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From Bak4 to BK7: Which Prism Glass Is Right for You?

bak4 vs bk7

When choosing binoculars or spotting scopes, you’ll notice different glass types mentioned. Which glass is better for image quality?

BaK-4 offers a brighter and rounded image compared to BK-7 but is more expensive of the two. The K-9 type is equivalent to BK-7.

Prism Glass Types

You’ll find different types of prism glass in binoculars, spotting scopes, and monoculars.

What is a prism? In terms of binoculars and scopes, a prism is a glass component inside the instrument that corrects the image to the right way up (I wrote about the upside down image effect elsewhere).

In such a context, there are two types of prisms: roof and porro…

When I was looking for gear as a newbie I had no idea what the different glass types meant or what they referred to when reading the specifications.

Like me, you’ll come across the following describing the optics:

  • BK-7
  • K-9
  • BaK-4

Celestron briefly explains the difference between these glass types.

But here’s more on what I discovered about these prism glass types…


B = boron. K= Krone (German for Crown).

  • Borosilicate crown glass
  • Less expensive
  • Moderate refractive index, nd (1.517)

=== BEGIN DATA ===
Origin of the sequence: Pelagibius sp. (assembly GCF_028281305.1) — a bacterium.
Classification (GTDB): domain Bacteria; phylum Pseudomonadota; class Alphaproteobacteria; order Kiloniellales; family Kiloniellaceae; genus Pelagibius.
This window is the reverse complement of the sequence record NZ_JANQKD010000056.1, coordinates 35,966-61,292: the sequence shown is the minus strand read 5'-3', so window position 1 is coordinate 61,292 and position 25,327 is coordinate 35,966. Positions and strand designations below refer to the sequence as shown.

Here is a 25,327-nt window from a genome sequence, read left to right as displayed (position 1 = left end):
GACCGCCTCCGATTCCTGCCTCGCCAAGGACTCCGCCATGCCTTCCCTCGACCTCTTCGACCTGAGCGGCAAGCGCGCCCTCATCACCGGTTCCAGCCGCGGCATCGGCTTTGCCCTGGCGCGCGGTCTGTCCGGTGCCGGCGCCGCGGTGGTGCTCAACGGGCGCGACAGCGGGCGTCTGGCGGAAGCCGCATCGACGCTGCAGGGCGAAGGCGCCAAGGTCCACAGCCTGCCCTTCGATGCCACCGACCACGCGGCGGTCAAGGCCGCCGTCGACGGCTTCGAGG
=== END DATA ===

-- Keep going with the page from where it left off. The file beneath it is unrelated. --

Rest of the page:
• Lower dispersion*, vd (64.20)
  • Exit pupil with blurred edges
  • Manufactured by Schott

*Dispersion describes the variation of the refractive index with wavelength. Lower Vd numbers, in the range 90–20, correspond to higher dispersion.


K= Krone (German for Crown). 9 = 9% lead oxide content.

  • Borosilicate crown glass
  • Less expensive
  • Manufactured in China
  • Equivalent to BK7
  • Also known as K9 crystal


Ba = barium. K= Krone (German for Crown).

  • A light barium crown glass
  • More expensive
  • Higher refractive index, nd (1.569)
  • Dispersion, vd (56.10)
  • Higher levels of image quality
  • Image tends to be superbly round (round exit pupil)
  • Used for prisms in high-end binoculars

Borosilicate crown glass vs barium crown glass

Crown glass is used in optical components such as lenses and prisms.

Borosilicate glass is manufactured from alkali-lime silicates with about 10% boric oxide (B2O3). First developed by Otto Schott, a German glassmaker in the late 19th century. 

Barium crown glass is borosilicate glass with the addition of barium, zinc, potassium, and sodium.

Best choice

Of the three above, binoculars with BaK-4 are considered the best choice. The higher refractive index offers brighter images — plus there’s no interference in the exit pupil, whereas the BK-7 distorts around the periphery — see diagram… (Thanks to Microglobe)

BAK4 vs BK7 in terms of exit pupil. The BK7 distorts at the edges giving a square exit pupil. BaK4 has a round exit pupil.
Image source: Microglobe

You do pay more for the quality. It’s a trade-off between better views and cost.

Cheaper binoculars tend to have Bk7 prisms.

By the way… plastic lenses offer low cost but inferior performance compared to glass lenses. They are susceptible to warping and less durable.

Ideally you’ll opt for the best optical glass for clarity at high magnification with reduced chromatic aberration (color distortion) for your experience when exploring the night sky with binoculars.